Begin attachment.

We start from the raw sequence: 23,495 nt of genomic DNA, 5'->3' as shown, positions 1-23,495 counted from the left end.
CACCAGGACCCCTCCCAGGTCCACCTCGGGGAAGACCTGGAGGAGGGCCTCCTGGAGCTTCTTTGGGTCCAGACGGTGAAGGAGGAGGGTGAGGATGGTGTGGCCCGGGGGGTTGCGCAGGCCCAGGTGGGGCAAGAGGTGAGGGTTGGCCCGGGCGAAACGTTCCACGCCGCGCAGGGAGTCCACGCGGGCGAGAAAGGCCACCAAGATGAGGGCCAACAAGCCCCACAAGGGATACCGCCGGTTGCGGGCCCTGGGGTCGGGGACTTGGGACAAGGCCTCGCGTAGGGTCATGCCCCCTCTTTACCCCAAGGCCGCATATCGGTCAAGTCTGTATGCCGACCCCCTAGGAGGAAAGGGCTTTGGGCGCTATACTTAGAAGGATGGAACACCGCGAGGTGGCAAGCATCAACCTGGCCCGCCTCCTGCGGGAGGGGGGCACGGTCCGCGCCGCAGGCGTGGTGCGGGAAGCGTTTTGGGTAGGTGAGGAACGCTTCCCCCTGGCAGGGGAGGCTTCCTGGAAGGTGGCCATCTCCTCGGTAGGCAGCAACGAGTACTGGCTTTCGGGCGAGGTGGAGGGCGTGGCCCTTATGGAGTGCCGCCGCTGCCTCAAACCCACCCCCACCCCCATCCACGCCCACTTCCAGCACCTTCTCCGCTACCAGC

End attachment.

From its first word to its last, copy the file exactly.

We start from the raw sequence: 23,495 nt of genomic DNA, 5'->3' as shown, positions 1-23,495 counted from the left end.
CACCAGGACCCCTCCCAGGTCCACCTCGGGGAAGACCTGGAGGAGGGCCTCCTGGAGCTTCTTTGGGTCCAGACGGTGAAGGAGGAGGGTGAGGATGGTGTGGCCCGGGGGGTTGCGCAGGCCCAGGTGGGGCAAGAGGTGAGGGTTGGCCCGGGCGAAACGTTCCACGCCGCGCAGGGAGTCCACGCGGGCGAGAAAGGCCACCAAGATGAGGGCCAACAAGCCCCACAAGGGATACCGCCGGTTGCGGGCCCTGGGGTCGGGGACTTGGGACAAGGCCTCGCGTAGGGTCATGCCCCCTCTTTACCCCAAGGCCGCATATCGGTCAAGTCTGTATGCCGACCCCCTAGGAGGAAAGGGCTTTGGGCGCTATACTTAGAAGGATGGAACACCGCGAGGTGGCAAGCATCAACCTGGCCCGCCTCCTGCGGGAGGGGGGCACGGTCCGCGCCGCAGGCGTGGTGCGGGAAGCGTTTTGGGTAGGTGAGGAACGCTTCCCCCTGGCAGGGGAGGCTTCCTGGAAGGTGGCCATCTCCTCGGTAGGCAGCAACGAGTACTGGCTTTCGGGCGAGGTGGAGGGCGTGGCCCTTATGGAGTGCCGCCGCTGCCTCAAACCCACCCCCACCCCCATCCACGCCCACTTCCAGCACCTTCTCCGCTACCAGC